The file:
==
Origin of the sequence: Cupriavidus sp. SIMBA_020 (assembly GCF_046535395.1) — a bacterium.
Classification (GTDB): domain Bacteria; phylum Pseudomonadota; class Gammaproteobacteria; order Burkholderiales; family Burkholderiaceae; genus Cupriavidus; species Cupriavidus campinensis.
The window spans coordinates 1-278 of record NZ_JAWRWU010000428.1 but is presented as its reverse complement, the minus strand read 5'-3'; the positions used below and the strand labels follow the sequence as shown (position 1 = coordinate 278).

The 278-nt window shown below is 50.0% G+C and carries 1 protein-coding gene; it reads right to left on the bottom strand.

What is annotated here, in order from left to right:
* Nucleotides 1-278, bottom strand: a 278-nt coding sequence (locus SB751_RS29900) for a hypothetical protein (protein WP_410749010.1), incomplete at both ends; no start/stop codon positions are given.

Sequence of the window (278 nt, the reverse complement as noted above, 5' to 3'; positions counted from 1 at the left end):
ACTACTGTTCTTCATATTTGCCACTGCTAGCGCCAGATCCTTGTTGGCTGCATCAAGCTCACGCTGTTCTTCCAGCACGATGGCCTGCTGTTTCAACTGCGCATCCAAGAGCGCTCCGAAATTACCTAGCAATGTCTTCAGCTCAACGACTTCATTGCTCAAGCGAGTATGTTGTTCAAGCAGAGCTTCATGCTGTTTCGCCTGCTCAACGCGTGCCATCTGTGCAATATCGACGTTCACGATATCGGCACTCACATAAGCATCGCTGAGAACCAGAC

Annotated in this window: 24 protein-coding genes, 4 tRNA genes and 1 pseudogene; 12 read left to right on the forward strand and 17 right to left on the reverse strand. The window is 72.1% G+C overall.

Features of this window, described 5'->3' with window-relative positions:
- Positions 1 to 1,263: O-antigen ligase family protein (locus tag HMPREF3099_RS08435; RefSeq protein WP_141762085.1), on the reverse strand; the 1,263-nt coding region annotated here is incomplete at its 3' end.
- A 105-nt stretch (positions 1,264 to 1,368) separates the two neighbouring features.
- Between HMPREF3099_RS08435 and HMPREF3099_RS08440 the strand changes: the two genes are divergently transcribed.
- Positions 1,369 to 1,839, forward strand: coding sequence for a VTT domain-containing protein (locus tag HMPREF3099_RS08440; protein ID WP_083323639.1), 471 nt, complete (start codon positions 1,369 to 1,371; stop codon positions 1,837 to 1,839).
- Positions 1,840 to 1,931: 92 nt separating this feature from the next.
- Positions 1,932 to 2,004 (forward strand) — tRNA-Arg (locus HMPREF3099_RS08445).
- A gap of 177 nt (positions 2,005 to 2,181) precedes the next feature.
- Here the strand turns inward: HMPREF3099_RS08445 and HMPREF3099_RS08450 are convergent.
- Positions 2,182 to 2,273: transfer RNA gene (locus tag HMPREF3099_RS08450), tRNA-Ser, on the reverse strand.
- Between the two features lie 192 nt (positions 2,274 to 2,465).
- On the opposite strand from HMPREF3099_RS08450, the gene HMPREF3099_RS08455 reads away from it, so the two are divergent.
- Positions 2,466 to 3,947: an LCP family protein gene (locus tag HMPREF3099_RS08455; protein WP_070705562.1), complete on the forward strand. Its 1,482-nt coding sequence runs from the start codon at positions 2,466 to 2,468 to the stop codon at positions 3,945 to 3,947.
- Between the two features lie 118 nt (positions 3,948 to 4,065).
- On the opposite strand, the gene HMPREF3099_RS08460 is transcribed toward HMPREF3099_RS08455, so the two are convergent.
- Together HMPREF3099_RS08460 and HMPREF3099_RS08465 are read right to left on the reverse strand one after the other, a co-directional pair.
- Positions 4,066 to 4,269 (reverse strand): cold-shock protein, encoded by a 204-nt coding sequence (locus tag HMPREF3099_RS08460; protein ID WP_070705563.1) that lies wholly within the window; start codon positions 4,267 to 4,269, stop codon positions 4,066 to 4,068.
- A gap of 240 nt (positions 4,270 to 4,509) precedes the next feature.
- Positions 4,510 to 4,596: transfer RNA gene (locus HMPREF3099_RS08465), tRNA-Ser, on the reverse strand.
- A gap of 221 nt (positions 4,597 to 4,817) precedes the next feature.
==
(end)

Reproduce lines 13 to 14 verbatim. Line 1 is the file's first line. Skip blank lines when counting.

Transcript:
- Between HMPREF3099_RS08435 and HMPREF3099_RS08440 the strand changes: the two genes are divergently transcribed.
- Positions 1,369 to 1,839, forward strand: coding sequence for a VTT domain-containing protein (locus tag HMPREF3099_RS08440; protein ID WP_083323639.1), 471 nt, complete (start codon positions 1,369 to 1,371; stop codon positions 1,837 to 1,839).